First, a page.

On 26 August, the governor and military commanders in the colony of Chad announced that they were rallying to De Gaulle's Free French Forces. A small group of Gaullists seized control of Cameroon the following morning, and on 28 August a Free French official ousted the pro-Vichy governor of Moyen-Congo. The next day the governor of Oubangui-Shari declared that his territory would support De Gaulle. His declaration prompted a brief struggle for power with a pro-Vichy army officer, but by the end of the day all of the colonies that formed French Equatorial Africa had rallied to Free France, except for Gabon. [3] On the evening of 28–29 August 1940, Governor Georges Masson had pledged Gabon's allegiance to Free France. He met immediate opposition from much of Libreville's French population and from Gabon's influential, conservative Catholic bishop, Louis Tardy, who favoured Vichy France's anti-Freemason policies. Facing pressure, Masson was forced to rescind his pledge. [4] Free French sympathizers were subsequently arrested by the colonial administration and either imprisoned on board the auxiliary cruiser Cap des Palmes or deported to Dakar, Senegal. [5] De Gaulle was perturbed by Gabon's refusal to join his cause and described his dilemma in his memoirs: "a hostile enclave, that was hard to reduce because it gave on to the ocean, was created in the heart of our equatorial holdings." [6] General Edgard de Larminat stated that the failure to secure the territory would threaten "the very principle of our presence in Africa." [7]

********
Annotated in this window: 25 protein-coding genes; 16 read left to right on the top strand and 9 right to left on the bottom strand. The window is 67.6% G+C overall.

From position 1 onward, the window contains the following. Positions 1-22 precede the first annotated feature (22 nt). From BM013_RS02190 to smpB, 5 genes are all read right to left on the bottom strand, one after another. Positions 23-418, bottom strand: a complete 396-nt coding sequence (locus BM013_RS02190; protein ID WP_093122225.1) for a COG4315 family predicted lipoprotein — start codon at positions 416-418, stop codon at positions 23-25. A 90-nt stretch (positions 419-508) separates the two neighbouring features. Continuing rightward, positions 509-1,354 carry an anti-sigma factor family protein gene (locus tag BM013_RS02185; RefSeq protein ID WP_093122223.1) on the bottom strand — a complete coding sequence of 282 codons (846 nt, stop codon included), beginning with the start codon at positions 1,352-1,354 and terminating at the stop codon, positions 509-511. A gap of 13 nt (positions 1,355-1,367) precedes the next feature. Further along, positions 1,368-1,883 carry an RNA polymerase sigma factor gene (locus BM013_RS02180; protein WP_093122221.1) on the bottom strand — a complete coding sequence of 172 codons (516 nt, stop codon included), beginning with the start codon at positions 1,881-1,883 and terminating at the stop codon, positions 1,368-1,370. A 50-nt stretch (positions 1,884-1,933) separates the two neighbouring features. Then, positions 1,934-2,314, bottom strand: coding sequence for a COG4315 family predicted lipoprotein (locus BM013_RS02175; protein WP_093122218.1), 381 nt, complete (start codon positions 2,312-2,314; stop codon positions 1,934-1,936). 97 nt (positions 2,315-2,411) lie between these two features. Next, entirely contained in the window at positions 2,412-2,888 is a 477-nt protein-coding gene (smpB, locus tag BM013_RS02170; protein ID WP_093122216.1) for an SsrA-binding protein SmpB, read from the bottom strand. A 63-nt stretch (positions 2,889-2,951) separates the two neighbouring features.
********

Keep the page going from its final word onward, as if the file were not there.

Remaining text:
Prelude

On 8 October 1940, De Gaulle arrived in Douala, Cameroon. Four days later he authorised plans for the invasion of French Equatorial Africa. He wanted to use French Equatorial Africa as a base to launch attacks into Axis-controlled Libya. For this reason, he personally headed northward to survey the situation in Chad, located on the southern border of Libya. [8]